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Yet another Internet Explorer Bug

“What’s this Firefox?”, asks a friend as he clicks on the new icon I put on the desktop of his fresh install of Windows XP.  “It’s a web browser”, I say, intentionally not ending my sentence with ‘like Internet Explorer’.

“Oh”, he says as it launches and he immediately sees it’s a program he can use to surf the web with, “why do I need it?”.  I eyeball him for a moment, wondering if I should tell him about the scary reality of Internet Explorer, but opt to only say “it’s faster, you won’t get a virus from a website through it and it’s secure”.

He looks at me with suspicion and asks “do you work on commission or something?”.

Internet Explorer Is Not Secure

If you follow the link above you’ll find umpteen stories of Internet Explorer bugs.  It seems as if Microsoft has issued enough patches to build an entirely new browser already, but the latest bug is possibly the scariest of all.

The bug allows the dark underbelly of the Internet to access your stored passwords in Internet Explorer. You know, the ones where IE offers to remember your password and you say OK. Yeah, those ones.  According to the news reports there are over 10,000 websites out there that can exploit this bug and get to your passwords.

Thus far only gaming passwords have been exploited, but the news is out, so you can bet your other passwords that soon whatever you’ve saved will be access.  Think email, social networking, your company intranet, forums – whatever you use a saved password for could potentially be stolen.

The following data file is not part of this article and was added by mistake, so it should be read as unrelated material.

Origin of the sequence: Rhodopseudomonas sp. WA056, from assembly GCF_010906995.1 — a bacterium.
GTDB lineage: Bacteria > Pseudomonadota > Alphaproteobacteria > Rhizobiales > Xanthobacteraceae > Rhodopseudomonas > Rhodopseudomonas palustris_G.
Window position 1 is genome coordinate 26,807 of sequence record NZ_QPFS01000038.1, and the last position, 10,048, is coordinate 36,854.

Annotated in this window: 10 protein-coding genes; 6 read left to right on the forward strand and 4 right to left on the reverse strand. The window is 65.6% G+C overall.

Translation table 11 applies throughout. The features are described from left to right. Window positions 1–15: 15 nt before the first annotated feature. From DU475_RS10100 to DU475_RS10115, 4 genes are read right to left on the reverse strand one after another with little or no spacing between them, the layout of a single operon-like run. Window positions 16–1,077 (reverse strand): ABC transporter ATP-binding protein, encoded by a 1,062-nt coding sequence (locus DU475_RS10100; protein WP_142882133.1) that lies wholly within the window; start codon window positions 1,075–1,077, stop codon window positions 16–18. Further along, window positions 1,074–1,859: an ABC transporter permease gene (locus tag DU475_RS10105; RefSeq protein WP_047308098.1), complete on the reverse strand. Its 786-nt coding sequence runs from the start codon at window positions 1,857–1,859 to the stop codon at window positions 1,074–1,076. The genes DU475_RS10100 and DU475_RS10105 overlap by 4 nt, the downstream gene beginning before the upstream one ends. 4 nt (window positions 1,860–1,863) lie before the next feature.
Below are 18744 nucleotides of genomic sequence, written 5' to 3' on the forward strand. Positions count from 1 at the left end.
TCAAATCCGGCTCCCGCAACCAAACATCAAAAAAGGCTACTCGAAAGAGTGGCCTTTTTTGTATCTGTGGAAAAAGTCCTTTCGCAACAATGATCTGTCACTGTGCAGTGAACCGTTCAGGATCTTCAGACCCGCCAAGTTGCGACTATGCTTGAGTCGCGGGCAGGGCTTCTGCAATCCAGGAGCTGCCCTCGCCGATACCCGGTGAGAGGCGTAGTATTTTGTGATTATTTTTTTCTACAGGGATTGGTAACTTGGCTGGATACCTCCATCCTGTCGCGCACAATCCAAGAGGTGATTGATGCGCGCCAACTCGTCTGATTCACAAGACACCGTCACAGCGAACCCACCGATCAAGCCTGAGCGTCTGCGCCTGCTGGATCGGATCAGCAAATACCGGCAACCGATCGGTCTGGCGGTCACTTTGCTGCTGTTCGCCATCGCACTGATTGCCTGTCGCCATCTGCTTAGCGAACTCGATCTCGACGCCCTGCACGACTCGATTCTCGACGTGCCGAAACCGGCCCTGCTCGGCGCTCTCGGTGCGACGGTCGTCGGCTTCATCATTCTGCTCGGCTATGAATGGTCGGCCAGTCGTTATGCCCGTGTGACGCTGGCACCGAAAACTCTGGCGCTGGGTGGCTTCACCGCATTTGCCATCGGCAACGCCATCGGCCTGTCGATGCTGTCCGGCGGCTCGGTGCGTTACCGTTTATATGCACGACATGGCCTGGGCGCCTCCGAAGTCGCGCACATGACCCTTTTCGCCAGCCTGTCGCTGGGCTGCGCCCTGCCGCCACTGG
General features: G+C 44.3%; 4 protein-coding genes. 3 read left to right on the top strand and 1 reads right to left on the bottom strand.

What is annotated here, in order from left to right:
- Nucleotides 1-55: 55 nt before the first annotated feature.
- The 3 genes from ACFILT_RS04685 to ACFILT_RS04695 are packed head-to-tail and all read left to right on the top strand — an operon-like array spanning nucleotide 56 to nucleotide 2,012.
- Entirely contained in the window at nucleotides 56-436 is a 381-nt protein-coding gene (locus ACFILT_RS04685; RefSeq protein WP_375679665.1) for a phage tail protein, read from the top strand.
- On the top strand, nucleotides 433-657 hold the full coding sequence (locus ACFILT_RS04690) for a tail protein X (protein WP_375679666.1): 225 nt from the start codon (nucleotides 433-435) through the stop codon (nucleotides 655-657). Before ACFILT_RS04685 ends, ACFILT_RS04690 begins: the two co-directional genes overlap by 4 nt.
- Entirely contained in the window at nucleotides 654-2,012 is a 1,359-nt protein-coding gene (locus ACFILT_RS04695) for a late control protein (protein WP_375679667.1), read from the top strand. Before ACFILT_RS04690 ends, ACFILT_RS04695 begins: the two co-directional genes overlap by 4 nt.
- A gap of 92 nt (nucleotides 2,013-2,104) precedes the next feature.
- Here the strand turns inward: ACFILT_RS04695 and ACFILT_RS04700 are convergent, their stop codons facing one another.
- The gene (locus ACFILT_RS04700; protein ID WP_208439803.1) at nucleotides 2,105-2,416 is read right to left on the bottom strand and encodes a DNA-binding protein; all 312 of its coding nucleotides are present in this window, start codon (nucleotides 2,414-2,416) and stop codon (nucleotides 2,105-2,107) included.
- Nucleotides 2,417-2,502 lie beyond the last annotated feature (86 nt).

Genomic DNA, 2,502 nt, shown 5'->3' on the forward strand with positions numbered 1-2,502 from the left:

I omit banking on purpose, because if you’re using Microsoft Windows and have saved your on-line banking username & password anywhere on your Windows computer, then you deserve to be robbed of every last penny as payment for the knowledge that you should never, ever, do that.

Does Microsoft Care?

Well, according to Yahoo! Tech, Microsoft is working on a patch, but haven’t said when it will be available.

It’s a pretty big hole and now the whole (bad) world knows about it – undoubtedly it will be a while before all good netizens will know about it, so it’s going to be a free-for-all for the quick and clever hackers until Microsoft plugs it.

Why are hackers so quick and Microsoft so slow?

Don’t just change your browser

So, what can you do right now to be safe online?  Simply change your browser. There’s Firefox, Opera, Safari and Chrome, take your pick.

And if you want safer computing in general, then you’ll have to change your operating system.  Of course, I recommend Ubuntu, but I think anything non-Microsoft is much, much safer.

Bottom line, be safe on-line, don’t use Internet Explorer.

Update 18 Dec 08: Microsoft came through in seemingly record time to release a patch for this bug.  You can get it via WIndows Update or the MS Download Centre (KB960714 for Security Bulletin MS08-078)

To be fair, Firefox recently released v.3.05, which also patches a few bugs, amongst them some security holes it deemed critical – the difference, it should be noted, is that Firefox released this patch before most people knew anything about it, unlike Microsoft that seems to have a reactionary way of doing things. In Firefox, check for updated by launching the browser, then on the menu go HELP -> CHECK FOR UPDATES…

Bottom line is unchanged.

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